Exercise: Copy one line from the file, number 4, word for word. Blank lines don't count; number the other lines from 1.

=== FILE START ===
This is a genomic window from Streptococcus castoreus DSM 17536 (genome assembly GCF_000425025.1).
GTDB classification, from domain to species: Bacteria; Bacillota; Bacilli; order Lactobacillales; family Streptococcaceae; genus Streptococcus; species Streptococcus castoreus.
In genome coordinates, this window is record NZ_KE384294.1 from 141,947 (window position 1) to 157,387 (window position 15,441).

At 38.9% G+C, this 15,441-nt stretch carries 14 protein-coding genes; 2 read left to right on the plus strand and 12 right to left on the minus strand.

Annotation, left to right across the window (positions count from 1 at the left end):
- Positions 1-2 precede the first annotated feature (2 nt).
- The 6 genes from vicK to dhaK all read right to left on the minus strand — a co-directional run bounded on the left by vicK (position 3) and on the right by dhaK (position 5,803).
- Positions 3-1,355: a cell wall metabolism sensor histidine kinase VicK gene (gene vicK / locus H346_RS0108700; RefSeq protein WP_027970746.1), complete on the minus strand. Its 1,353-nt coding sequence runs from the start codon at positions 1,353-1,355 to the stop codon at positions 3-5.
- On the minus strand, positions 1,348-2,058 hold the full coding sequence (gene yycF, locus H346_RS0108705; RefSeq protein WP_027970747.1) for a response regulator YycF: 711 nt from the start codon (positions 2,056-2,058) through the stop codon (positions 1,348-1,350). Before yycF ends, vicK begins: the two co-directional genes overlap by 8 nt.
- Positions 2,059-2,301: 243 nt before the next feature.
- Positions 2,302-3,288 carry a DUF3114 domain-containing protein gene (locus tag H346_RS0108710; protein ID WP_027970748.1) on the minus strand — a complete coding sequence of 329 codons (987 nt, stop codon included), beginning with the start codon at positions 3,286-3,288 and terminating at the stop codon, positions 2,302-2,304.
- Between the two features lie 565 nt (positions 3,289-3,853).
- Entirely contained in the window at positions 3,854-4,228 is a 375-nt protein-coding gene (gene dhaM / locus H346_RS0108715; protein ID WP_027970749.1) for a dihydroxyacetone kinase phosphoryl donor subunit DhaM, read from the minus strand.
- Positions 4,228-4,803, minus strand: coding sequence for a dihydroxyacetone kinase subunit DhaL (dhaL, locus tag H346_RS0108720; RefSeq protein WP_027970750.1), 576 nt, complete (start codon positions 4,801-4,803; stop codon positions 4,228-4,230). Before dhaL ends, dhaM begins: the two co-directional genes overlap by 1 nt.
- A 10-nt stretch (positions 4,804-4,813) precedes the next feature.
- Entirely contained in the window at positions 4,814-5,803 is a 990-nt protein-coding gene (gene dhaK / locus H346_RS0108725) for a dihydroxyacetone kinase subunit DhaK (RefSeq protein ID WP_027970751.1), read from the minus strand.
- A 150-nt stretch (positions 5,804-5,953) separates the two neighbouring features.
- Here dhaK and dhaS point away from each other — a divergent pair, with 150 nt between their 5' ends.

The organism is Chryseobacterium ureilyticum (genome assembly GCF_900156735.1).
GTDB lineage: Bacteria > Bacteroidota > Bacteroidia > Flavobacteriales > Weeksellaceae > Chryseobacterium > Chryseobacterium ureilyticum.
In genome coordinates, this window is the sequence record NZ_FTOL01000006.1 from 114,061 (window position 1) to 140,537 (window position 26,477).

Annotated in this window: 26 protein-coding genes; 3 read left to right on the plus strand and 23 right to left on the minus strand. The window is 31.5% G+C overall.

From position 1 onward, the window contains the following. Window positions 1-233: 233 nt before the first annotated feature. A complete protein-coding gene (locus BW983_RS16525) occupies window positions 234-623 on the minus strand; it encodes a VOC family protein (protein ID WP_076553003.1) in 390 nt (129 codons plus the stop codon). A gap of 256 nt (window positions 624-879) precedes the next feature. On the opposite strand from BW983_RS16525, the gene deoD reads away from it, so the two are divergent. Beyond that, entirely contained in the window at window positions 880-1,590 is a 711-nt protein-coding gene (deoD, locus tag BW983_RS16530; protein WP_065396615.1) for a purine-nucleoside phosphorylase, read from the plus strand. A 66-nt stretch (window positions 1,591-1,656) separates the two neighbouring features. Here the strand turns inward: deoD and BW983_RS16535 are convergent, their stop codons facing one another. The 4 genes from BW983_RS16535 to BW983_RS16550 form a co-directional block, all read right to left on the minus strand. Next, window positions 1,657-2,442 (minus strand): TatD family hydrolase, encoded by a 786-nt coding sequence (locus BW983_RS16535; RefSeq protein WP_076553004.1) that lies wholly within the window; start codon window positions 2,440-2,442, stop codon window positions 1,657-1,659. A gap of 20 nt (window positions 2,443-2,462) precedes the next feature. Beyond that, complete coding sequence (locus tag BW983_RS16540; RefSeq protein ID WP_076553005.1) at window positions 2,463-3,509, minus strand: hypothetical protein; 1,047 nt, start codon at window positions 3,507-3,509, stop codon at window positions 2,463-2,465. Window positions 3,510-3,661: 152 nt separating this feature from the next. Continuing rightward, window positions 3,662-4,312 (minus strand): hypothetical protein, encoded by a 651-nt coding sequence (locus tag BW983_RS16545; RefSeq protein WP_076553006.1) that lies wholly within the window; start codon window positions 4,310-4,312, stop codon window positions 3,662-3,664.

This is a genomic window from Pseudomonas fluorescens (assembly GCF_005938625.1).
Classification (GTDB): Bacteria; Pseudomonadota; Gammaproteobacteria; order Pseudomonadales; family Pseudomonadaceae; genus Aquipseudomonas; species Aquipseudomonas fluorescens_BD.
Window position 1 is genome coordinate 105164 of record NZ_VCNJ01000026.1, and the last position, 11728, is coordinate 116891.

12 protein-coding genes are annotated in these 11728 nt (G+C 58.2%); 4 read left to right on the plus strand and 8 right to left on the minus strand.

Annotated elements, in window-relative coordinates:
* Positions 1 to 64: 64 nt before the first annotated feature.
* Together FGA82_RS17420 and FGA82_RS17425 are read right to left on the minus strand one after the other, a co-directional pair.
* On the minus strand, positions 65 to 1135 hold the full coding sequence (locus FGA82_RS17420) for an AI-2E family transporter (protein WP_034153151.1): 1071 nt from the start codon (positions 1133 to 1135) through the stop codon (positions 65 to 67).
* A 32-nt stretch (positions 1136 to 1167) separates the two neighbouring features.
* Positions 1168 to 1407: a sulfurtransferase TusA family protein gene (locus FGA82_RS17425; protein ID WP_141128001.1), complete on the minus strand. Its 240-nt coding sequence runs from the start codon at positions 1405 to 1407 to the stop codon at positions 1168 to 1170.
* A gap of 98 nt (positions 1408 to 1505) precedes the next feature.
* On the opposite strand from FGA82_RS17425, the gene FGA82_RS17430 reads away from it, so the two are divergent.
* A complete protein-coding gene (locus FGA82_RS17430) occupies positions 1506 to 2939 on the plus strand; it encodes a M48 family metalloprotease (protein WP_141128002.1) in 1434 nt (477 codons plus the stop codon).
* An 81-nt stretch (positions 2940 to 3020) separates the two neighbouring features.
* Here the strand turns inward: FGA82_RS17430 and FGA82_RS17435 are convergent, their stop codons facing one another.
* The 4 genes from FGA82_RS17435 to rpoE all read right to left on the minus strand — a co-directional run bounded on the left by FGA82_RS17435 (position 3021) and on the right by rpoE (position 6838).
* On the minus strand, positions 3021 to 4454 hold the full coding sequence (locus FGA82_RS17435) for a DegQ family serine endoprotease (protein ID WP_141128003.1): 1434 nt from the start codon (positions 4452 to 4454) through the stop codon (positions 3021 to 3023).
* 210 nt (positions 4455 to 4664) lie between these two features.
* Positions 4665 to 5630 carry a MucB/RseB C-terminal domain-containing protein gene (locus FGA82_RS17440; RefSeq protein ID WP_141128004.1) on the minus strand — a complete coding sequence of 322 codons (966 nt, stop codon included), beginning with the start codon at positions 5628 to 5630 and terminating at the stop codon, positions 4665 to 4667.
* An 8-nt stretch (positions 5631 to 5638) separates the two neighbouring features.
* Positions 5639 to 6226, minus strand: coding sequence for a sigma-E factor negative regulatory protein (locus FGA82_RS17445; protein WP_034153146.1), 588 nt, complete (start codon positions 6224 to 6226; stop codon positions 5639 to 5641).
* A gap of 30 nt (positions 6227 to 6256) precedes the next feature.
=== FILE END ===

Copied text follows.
At 38.9% G+C, this 15,441-nt stretch carries 14 protein-coding genes; 2 read left to right on the plus strand and 12 right to left on the minus strand.